The Paradox At The Heart of Customer-Centric Business
I am no longer a fan of customer-centricity nor customer-centric business. I am not a fan of the way many are going about customer focus, customer-centricity, or customer obsession. It occurs to me that the approach taken by many towards arriving at customer focus, customer-centricity, and customer obsession is not gold, it is fools gold.
Why? Because it occurs to me that an organisation that shows up as customer-centric does not centre itself on its customers. At least not in the simplistic sense that is being written-talked about, promoted and acted upon by many.
I get that I make a bold, even controversial statement, and it highly unlikely to win me applause. That is OK, given that my commitment is to write my truth and take a skeptical stance towards the dominant ideologies and practices.
I get that you might want to better understand why it is that I assert that which I assert here. Allow me to point at, illustrate, and unconceal that which I am getting at here by sharing with you some quotes. Let’s start with Emmy Van Deurzen, chartered counselling psychologist and registered existential psychotherapist:
…. one can never ignore the needs of others when making personal decisions but neither can one allow others to entirely determine oneself even when alone. This is a paradox.
Yes, you do need to consider customers – their needs, their desired outcomes, their ‘jobs-to-be-done’, their preferences etc. And you cannot run a successful business just by focussing on your customers. The game of business involves other players whose needs have to be considered. For example, a facet of business life caught my attention whilst working with smaller businesses, which had not so gripped me for most of my life working in big businesses. What facet? The critical importance of finding, hiring, organising, enabling, inspiring, channeling, and retaining the people who actually work inside the business to do that which is necessary to create value for customers. It occurs to me that this is just as important for big businesses, it is not so evident because the dysfunctions of a demotivated workforce don’t show up as vividly in a huge organisation. Or take a look at Zappos, its success is partly built on the way the founders and management team treated suppliers (as a valuable part of Zappos) and thus called forth co-operation from them.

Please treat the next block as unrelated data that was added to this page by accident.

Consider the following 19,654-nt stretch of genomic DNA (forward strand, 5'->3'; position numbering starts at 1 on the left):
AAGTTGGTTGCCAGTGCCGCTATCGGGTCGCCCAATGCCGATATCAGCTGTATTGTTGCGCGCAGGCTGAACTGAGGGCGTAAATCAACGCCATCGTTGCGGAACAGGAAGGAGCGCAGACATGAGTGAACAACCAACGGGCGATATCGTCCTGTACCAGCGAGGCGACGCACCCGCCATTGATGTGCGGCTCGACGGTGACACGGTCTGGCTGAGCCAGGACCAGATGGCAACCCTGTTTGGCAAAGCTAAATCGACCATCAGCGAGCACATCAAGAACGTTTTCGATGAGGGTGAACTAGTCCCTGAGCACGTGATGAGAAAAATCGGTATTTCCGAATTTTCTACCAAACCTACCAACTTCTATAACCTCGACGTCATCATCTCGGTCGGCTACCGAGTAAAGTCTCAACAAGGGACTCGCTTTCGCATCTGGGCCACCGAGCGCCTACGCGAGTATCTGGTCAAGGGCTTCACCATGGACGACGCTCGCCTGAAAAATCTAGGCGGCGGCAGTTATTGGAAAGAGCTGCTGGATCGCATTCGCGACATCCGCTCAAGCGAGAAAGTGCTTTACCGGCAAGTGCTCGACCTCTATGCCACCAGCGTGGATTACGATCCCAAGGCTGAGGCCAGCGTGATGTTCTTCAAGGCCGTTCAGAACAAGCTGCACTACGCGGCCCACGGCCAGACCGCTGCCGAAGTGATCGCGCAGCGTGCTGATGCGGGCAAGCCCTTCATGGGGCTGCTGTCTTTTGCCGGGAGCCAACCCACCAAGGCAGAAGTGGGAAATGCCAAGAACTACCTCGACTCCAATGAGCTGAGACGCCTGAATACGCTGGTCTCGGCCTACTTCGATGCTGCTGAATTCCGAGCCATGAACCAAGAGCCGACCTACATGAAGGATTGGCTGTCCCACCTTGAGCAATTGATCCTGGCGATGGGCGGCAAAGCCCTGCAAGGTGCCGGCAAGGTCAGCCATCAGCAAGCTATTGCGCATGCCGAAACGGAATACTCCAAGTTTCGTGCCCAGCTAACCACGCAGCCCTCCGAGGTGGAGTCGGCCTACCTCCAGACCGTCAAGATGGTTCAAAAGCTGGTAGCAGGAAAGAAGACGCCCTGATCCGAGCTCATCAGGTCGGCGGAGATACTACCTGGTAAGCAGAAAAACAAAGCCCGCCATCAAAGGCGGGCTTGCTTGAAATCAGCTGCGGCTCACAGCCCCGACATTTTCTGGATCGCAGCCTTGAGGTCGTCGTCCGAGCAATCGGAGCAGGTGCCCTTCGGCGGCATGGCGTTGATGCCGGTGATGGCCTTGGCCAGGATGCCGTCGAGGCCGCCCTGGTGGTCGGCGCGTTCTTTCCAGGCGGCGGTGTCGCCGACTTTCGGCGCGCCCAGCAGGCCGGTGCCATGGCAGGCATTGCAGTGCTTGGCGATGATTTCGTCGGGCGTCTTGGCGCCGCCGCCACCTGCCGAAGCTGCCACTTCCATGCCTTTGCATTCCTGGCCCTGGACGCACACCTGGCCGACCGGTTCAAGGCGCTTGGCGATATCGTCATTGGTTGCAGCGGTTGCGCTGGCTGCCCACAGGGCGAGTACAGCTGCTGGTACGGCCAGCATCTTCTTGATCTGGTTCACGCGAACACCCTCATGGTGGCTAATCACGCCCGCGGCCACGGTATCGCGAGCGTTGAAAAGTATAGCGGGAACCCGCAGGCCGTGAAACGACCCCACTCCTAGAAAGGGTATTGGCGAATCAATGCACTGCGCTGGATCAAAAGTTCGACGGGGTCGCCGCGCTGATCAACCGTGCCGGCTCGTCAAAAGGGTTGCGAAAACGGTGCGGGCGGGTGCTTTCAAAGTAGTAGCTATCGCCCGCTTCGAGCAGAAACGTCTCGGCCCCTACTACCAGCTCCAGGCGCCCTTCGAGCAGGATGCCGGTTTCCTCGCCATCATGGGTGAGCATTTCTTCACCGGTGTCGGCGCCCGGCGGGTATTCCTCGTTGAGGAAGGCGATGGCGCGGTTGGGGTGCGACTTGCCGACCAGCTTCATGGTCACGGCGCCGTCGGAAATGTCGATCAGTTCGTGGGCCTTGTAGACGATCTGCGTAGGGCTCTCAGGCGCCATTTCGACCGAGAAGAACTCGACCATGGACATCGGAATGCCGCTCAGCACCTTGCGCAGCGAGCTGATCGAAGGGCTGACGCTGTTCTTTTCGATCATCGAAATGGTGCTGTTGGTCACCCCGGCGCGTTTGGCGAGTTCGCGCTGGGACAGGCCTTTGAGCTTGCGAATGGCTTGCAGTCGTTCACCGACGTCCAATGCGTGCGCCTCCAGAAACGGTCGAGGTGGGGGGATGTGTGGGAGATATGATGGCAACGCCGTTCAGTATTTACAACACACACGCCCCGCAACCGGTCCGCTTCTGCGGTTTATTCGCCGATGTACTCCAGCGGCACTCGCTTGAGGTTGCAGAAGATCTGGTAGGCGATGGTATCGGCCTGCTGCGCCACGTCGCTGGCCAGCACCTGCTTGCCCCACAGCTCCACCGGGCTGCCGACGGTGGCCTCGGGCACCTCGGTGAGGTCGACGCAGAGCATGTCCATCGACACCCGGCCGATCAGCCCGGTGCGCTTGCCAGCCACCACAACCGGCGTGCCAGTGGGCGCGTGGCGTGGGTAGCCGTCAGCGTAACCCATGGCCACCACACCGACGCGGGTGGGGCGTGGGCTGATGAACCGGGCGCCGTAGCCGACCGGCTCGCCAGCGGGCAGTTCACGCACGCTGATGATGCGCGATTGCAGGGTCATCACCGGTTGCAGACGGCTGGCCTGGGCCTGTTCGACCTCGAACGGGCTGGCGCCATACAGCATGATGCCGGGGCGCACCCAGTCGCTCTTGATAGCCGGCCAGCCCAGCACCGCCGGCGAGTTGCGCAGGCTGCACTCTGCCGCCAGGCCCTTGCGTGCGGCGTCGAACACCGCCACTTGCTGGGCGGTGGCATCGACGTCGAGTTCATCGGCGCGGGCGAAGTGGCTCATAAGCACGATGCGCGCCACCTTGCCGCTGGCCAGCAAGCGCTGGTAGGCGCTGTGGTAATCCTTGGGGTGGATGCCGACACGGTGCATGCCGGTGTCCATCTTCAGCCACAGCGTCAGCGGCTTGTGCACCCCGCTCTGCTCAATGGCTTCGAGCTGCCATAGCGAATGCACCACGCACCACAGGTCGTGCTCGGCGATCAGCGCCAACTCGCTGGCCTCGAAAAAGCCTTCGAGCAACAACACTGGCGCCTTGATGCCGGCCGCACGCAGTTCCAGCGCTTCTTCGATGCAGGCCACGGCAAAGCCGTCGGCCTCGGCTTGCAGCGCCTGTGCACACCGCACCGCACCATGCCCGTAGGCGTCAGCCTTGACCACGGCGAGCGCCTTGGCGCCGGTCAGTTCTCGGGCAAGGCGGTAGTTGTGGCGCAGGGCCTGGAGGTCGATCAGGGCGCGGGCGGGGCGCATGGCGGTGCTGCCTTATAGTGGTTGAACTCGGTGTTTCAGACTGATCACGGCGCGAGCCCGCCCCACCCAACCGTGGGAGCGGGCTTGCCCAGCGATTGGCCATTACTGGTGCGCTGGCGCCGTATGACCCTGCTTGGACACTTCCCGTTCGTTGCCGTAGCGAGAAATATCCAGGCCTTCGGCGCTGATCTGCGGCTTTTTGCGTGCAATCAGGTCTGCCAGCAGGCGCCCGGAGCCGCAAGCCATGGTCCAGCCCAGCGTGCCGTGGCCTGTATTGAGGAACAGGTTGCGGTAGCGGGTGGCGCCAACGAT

Furthermore, if you simply follow what customers are telling you then you leave yourself open to the disruption caused by those who can see beyond what customers are saying in market research and customer surveys. Here, I share a passage from Matt Watkinson, the author of The Ten Principles Behind Great Customer Experiences:
It is not only consumers who have shifted towards other-directedness and ended up struggling: businesses have too. The dominant obsession with market intelligence, competitor analysis, and customer research is all about developing a more powerful radar, and the endless hand-wringing and strategising over social media betrays the kind of anxieties that are most often found in those eager for the approval of others.
In contrast, we most admire those businesses with a strong inner direction – a clear set of values, integrity and sense of purpose – and tend to lionise celebrity CEOs who bring that ethos to life…….. Customers churn between suppliers to find the best deal, not because we are all extremely price sensitive, but because there is nothing to be loyal to.
What Matt is pointing at here is that we are not simply the kind of beings that economics says we are. Nor are we the kind of beings that rationalist philosophy, behavioural psychology, and scientific management assumes that we are. The human being is a richer human being. A human being that strives for meaning and connection, open to being loyal to ideals, values, missions that elevate human life.
Finally, I want to leave you with wisdom from John Kay, an British economist:
If you want to go in one direction, the best route may involve going in another. This is the concept of ‘obliquity’: paradoxical as it sounds, many goals are more likely to be achieved when pursued indirectly. Whether overcoming geographical obstacles, winning decisive battles or meeting sales targets, history shows that oblique approaches are the most successful, especially in difficult terrain.
Obliquity is necessary because we live in an world of uncertainty and complexity; the problems we encounter aren’t always clear – and we often can’t pinpoint what our goals are anyway; circumstances change; people change – and are infuriatingly hard to predict; and direct approaches are often arrogant and unimaginative.
So let me remind you of my central assertion:
A customer-centric organisation does not centre itself on its customers. It is a paradox. And I say that it occurs to me that the way that many organisations are going about customer focus and customer-centricity, will not get them there. The path heavily promoted, and commonly taken, is fools gold.
Whilst I abhor combat, I do welcome conflict: conflict is simply the showing up of difference. And if difference is approached through the spirit of dialogue then it unconceals aspects of the world that are hidden from each of us. So if you disagree with that which I have written then please speak your mind, educate me, share that which you see and which I do not see. I wish you a great day and thank you for making the time to listen to my speaking.
Posted on October 16, 2013, in Customer Philosophy, Employee Engagement, Leadership / Change / Transformation and tagged customer centricity, customer experience, customer focus, customer relationship management, customer-centric business, employee engagement, Obliquity, purpose centred business. Bookmark the permalink. 10 Comments.